Sunday, November 29, 2015

Rubio leads 2016 anti-science electoral assault

"Whether the Earth was created in 7 days, or 7 actual eras, I'm not sure we'll ever be able to answer that," Sen. Marco Rubio says. Funny, WE can.

Rubio leads 2016 anti-science electoral assault


By Michael Yudell

Sen. Marco Rubio of Florida was in Iowa over the weekend reminding us, less than two weeks after Election 2012, that Election 2016 (less than 48 months away!), is off and running. Sigh.

Just when you thought we’d get to live a few moments of our lives safely out of the blast zone of a presidential campaign, here comes Rubio, whose carefully combed hair and pandering positions make him seem likely to inherit the moniker “Mitt Romney the Younger” or perhaps “Mitt Rubio.”

Our primary concern about Rubio here at The Public’s Health is that he’s first out of the gate marketing himself as yet another Republican who feels comfortable dismissing science when it contradicts his party’s ideology. One of his early tasks as a candidate seems to be confirming those creds, going as far as positioning himself as a creationist, or at least something close to that. When asked about the age of the earth in a recently published interview with GQ magazine Rubio said: “I'm not a scientist, man,” and insisted “whether the Earth was created in 7 days, or 7 actual eras, I'm not sure we'll ever be able to answer that.” He added: “It’s one of the great mysteries.”

No it isn’t, senator. Scientists have actual tools by which they can make that determination. Your answer simply reflects a real or manufactured disbelief and cynicism about science when it inconveniently contradicts your ideology.

It is interesting, however, that Republican anti-science hucksters seem to abandon their anti-science positions when they need to see a doctor or when it comes to pork for their districts (think funding great feats of engineering like things that fly in the sky or magical power plants that give us energy).

Why does this matter?

Well, we’ve all heard of Republicans bashing policies around contraception and family planning, climate change and evolution. But when was the last time you heard a science-doubting Republican turn down dialysis, chemotherapy, or some other medically beneficial treatment because “it’s one of the great mysteries?” When was the last time a science-doubting Republican refused to fly in an airplane or ride in an elevator?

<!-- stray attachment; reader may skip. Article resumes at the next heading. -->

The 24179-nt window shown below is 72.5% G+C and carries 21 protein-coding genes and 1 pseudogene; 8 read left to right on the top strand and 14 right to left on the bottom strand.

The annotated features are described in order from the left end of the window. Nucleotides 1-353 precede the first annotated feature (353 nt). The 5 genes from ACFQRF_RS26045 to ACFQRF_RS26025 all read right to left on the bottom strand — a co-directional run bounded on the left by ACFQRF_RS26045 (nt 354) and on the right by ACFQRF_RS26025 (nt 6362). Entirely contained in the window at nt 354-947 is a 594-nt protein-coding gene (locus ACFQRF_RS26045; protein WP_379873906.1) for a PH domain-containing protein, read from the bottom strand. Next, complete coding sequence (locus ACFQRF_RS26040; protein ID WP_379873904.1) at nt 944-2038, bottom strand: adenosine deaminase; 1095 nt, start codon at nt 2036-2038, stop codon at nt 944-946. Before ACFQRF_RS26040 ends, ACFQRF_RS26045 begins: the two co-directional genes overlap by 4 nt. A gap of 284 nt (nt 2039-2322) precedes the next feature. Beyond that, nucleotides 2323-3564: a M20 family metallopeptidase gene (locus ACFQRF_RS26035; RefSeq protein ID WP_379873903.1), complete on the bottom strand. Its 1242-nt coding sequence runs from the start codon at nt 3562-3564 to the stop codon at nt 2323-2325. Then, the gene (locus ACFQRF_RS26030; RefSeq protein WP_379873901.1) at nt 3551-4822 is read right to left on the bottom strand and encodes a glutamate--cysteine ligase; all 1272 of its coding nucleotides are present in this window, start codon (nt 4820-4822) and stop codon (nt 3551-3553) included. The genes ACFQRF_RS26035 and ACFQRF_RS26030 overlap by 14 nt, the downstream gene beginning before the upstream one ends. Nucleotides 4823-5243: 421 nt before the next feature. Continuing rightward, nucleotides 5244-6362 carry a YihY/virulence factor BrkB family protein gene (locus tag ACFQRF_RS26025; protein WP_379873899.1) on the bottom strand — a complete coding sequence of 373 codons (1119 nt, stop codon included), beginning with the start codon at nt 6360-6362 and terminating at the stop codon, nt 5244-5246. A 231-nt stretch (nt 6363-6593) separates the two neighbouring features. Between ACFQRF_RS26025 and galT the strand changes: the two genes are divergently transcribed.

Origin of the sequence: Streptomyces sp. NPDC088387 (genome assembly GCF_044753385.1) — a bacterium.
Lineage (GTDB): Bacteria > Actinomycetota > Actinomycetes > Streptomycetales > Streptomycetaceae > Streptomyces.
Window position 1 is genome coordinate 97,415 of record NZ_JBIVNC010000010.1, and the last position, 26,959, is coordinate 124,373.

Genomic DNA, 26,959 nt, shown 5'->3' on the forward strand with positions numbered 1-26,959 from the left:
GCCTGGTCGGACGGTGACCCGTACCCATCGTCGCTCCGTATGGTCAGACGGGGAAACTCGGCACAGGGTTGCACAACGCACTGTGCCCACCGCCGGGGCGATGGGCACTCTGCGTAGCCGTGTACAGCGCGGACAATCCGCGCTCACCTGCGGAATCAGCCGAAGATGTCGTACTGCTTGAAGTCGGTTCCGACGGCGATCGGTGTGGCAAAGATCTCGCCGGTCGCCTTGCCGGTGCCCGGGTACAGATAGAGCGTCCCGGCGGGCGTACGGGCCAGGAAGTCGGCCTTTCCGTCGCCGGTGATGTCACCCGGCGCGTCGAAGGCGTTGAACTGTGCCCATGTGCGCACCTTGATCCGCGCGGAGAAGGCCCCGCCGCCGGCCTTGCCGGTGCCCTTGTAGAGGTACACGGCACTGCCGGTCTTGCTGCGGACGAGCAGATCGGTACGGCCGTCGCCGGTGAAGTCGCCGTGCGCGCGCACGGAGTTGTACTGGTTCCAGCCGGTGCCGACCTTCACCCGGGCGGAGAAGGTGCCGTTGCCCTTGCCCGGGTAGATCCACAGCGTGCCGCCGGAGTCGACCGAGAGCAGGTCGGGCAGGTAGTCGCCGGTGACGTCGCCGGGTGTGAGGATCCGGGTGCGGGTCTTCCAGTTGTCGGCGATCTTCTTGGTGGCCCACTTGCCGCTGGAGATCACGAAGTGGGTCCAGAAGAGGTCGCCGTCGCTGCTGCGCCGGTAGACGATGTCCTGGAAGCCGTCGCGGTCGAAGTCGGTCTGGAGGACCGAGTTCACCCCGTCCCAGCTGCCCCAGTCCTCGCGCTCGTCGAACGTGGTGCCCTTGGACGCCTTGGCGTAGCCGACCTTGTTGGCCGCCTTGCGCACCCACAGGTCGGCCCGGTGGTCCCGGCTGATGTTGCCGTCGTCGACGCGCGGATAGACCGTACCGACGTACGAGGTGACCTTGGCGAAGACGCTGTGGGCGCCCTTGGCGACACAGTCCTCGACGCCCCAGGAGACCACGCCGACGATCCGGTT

If you’re not going to base your political positions in some type of rational thought, then at least be consistent. My suggestion for anti-science Republicans is that they shouldn’t drive cars, shouldn’t go to the doctor, and shouldn’t fly on planes.

Rubio is no stranger to science bashing. When asked about anthropogenic (man made) climate change in a 2009 interview, Rubio practiced his “I am not a scientist” deflection, telling a reporter, "I'm not a scientist. I'm not qualified to make that decision. There's a significant scientific dispute about that.” No, THERE IS NO SCIENTIFIC DISPUTE ABOUT ANTHROPOGENIC CLIMATE CHANGE, something I feel like yelling from a rooftop every time I hear someone spout this nonsense. In 2010, Rubio thought he was insulting Charlie Crist, his opponent for the Senate, by suggesting that he was “a believer in man-made global warming.”

Senator Rubio, as you’ve told us over and over again, you are not a scientist. If you were, you might understand that the television waves that carry your misstatements for broadcast and the infrared waves that are reflected back to earth by greenhouse gases, creating climate change, are different types of electromagnetic radiation. So if you don’t trust the scientists on global warming, perhaps you should stay off television, too.

Or, with just a little effort, given the power of your office and the vast resources at your fingertips, you could spend some time learning about science, even spending time with actual scientists, before you heap scorn on their work to score political points.



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About this blog

What is public health — and why does it matter?

Through prevention, education, and intervention, public health practitioners - epidemiologists, health policy experts, municipal workers, environmental health scientists - work to keep us healthy.

It’s not always easy. Michael Yudell, Jonathan Purtle, and other contributors tell you why.

Michael Yudell, PhD, MPH Associate Professor, Drexel University School of Public Health
Jonathan Purtle, DrPH, MSc Assistant Professor, Drexel University School of Public Health
Janet Golden, PhD Professor of history, Rutgers University-Camden
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